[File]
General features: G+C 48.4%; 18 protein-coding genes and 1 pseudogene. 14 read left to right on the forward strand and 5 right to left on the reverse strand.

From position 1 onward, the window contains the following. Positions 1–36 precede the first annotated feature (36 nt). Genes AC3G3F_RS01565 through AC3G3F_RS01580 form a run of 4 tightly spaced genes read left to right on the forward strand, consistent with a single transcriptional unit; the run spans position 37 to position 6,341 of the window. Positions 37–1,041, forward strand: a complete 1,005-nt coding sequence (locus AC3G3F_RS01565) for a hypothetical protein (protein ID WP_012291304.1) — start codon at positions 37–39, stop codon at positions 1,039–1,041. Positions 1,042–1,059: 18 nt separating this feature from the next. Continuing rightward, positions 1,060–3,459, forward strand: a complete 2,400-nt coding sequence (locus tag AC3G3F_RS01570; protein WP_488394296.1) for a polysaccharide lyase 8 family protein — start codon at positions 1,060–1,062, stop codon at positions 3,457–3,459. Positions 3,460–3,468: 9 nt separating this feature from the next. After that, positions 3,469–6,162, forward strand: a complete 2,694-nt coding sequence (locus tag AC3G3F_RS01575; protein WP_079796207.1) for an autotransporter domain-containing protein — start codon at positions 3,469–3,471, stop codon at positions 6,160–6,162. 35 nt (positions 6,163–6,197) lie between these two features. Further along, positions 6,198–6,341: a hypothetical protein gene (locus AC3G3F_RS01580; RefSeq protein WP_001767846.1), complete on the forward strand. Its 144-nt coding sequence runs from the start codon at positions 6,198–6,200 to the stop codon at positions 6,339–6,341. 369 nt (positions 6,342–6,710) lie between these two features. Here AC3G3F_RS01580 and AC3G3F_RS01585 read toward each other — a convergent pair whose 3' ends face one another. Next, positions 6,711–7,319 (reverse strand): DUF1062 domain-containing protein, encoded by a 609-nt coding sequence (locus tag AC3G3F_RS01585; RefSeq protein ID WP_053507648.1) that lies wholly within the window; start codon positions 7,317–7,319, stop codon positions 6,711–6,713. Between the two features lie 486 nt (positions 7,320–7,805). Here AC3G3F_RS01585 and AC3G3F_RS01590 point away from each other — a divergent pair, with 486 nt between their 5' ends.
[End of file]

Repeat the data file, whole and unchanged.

General features: G+C 48.4%; 18 protein-coding genes and 1 pseudogene. 14 read left to right on the forward strand and 5 right to left on the reverse strand.

From position 1 onward, the window contains the following. Positions 1–36 precede the first annotated feature (36 nt). Genes AC3G3F_RS01565 through AC3G3F_RS01580 form a run of 4 tightly spaced genes read left to right on the forward strand, consistent with a single transcriptional unit; the run spans position 37 to position 6,341 of the window. Positions 37–1,041, forward strand: a complete 1,005-nt coding sequence (locus AC3G3F_RS01565) for a hypothetical protein (protein ID WP_012291304.1) — start codon at positions 37–39, stop codon at positions 1,039–1,041. Positions 1,042–1,059: 18 nt separating this feature from the next. Continuing rightward, positions 1,060–3,459, forward strand: a complete 2,400-nt coding sequence (locus tag AC3G3F_RS01570; protein WP_488394296.1) for a polysaccharide lyase 8 family protein — start codon at positions 1,060–1,062, stop codon at positions 3,457–3,459. Positions 3,460–3,468: 9 nt separating this feature from the next. After that, positions 3,469–6,162, forward strand: a complete 2,694-nt coding sequence (locus tag AC3G3F_RS01575; protein WP_079796207.1) for an autotransporter domain-containing protein — start codon at positions 3,469–3,471, stop codon at positions 6,160–6,162. 35 nt (positions 6,163–6,197) lie between these two features. Further along, positions 6,198–6,341: a hypothetical protein gene (locus AC3G3F_RS01580; RefSeq protein WP_001767846.1), complete on the forward strand. Its 144-nt coding sequence runs from the start codon at positions 6,198–6,200 to the stop codon at positions 6,339–6,341. 369 nt (positions 6,342–6,710) lie between these two features. Here AC3G3F_RS01580 and AC3G3F_RS01585 read toward each other — a convergent pair whose 3' ends face one another. Next, positions 6,711–7,319 (reverse strand): DUF1062 domain-containing protein, encoded by a 609-nt coding sequence (locus tag AC3G3F_RS01585; RefSeq protein ID WP_053507648.1) that lies wholly within the window; start codon positions 7,317–7,319, stop codon positions 6,711–6,713. Between the two features lie 486 nt (positions 7,320–7,805). Here AC3G3F_RS01585 and AC3G3F_RS01590 point away from each other — a divergent pair, with 486 nt between their 5' ends.